Jargon Genesis: On Cloud Nine

My question is, why nine? Why not cloud two or forty-four or six hundred thirty-seven? It seems we’ll never know with certainty why “on cloud nine” was selected to refer to a very, very happy person, but I have a theory that could make the numerical selection less arbitrary. First, let’s dispel some myths.

Some have erroneously stated that cloud nine traces back to the US Weather Bureau’s classification from the 1950’s, the level of the fluffy cumulonimbus. But since there were ten levels by the bureau’s definition, why would someone who is supremely happy be a level below the highest? I’m afraid I wouldn’t have an adequate superlative to describe happiness on level ten, if that were the case.

Another error is to claim cloud nine originated from one of the stages along the way to enlightenment for a Bodhisattva. Once again, though, this is a ten level process. If we were to accept this theory as true, I would assert that “the whole nine yards” originated from American football! 1st and 9 anybody?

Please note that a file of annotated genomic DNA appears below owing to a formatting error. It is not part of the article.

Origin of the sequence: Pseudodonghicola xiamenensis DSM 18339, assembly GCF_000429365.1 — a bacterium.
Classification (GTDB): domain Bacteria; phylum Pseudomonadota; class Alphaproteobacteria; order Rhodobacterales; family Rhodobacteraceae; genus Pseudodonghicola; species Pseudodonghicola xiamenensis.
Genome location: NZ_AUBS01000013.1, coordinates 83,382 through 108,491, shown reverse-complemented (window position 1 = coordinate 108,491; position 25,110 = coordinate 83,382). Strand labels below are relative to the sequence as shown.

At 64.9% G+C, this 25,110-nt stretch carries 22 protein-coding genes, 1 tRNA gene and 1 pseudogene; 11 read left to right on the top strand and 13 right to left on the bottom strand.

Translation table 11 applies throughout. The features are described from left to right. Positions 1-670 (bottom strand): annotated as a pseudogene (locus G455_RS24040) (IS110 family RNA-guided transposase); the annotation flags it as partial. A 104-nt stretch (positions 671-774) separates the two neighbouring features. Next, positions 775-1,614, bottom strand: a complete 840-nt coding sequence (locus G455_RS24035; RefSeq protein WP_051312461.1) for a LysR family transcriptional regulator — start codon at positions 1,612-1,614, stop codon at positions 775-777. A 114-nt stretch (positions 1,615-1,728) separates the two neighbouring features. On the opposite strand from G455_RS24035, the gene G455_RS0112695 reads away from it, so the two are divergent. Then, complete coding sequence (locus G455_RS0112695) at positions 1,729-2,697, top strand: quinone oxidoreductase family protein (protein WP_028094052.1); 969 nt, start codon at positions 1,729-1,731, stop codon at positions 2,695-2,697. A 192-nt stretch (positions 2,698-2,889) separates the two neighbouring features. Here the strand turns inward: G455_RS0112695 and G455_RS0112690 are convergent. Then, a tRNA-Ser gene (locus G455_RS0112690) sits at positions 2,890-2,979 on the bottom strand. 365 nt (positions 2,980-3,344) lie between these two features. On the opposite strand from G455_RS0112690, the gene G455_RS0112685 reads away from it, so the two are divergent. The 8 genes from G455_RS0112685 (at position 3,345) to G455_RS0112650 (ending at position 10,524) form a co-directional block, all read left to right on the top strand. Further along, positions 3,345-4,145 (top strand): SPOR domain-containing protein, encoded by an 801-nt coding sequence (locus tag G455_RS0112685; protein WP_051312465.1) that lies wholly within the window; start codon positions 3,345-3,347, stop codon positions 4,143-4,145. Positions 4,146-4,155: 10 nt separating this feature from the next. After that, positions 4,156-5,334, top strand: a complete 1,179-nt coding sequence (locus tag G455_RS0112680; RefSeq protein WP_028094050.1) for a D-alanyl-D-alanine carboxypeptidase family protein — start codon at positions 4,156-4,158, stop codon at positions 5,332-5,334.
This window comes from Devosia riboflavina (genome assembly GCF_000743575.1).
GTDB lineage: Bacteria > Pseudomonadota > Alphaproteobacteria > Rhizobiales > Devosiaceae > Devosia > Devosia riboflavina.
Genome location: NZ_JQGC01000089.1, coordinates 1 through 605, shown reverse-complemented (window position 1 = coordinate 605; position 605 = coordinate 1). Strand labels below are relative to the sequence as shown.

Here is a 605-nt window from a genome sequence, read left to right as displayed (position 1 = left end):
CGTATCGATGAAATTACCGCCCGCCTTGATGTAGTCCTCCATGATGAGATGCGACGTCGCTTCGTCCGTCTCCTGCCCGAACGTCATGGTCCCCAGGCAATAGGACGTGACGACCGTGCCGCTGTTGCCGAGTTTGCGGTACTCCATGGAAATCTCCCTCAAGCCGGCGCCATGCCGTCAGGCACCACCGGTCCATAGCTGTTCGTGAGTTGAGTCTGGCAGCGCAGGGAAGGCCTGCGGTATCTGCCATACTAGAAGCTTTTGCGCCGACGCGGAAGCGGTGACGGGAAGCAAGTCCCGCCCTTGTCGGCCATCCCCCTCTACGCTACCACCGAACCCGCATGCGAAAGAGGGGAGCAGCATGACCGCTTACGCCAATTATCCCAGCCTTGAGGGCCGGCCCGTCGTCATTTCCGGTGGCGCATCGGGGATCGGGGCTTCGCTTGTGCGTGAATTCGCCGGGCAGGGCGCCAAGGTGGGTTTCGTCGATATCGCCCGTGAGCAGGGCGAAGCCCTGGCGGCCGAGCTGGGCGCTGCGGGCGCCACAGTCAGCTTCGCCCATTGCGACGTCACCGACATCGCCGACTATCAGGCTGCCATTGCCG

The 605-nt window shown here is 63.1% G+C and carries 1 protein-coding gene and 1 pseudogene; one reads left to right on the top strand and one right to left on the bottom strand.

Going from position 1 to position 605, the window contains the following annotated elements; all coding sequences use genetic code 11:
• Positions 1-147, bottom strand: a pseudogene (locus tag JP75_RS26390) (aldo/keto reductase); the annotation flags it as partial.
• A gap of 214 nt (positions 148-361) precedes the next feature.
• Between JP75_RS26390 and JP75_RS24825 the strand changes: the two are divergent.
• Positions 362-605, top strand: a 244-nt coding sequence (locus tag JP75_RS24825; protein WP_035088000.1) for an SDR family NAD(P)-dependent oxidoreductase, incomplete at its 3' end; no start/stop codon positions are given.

As it turns out, the use of the number nine is a recent edition of this phrase. In 1935, Albin Jay Pollock published The Underworld Speaks: An Insight to Vice—Crime—Corruption. He wrote, “Cloud eight, befuddled on account of drinking too much liquor.”

Then in an article in Time magazine on November 8, 1954, we read, “He’s way out on Cloud 7.”

And in 1956 Sam Ross wrote this phrase in The Hustlers: “That stuff is way up on Cloud Thirty-nine.”

My theory is that nine was chosen due to its use in other phrases like “the whole nine yards” and “dressed to the nines.” But that’s just speculation.

I aim to use this phrase with whichever number suits my fancy in the moment. Today, I’m on cloud fifty-five point three six.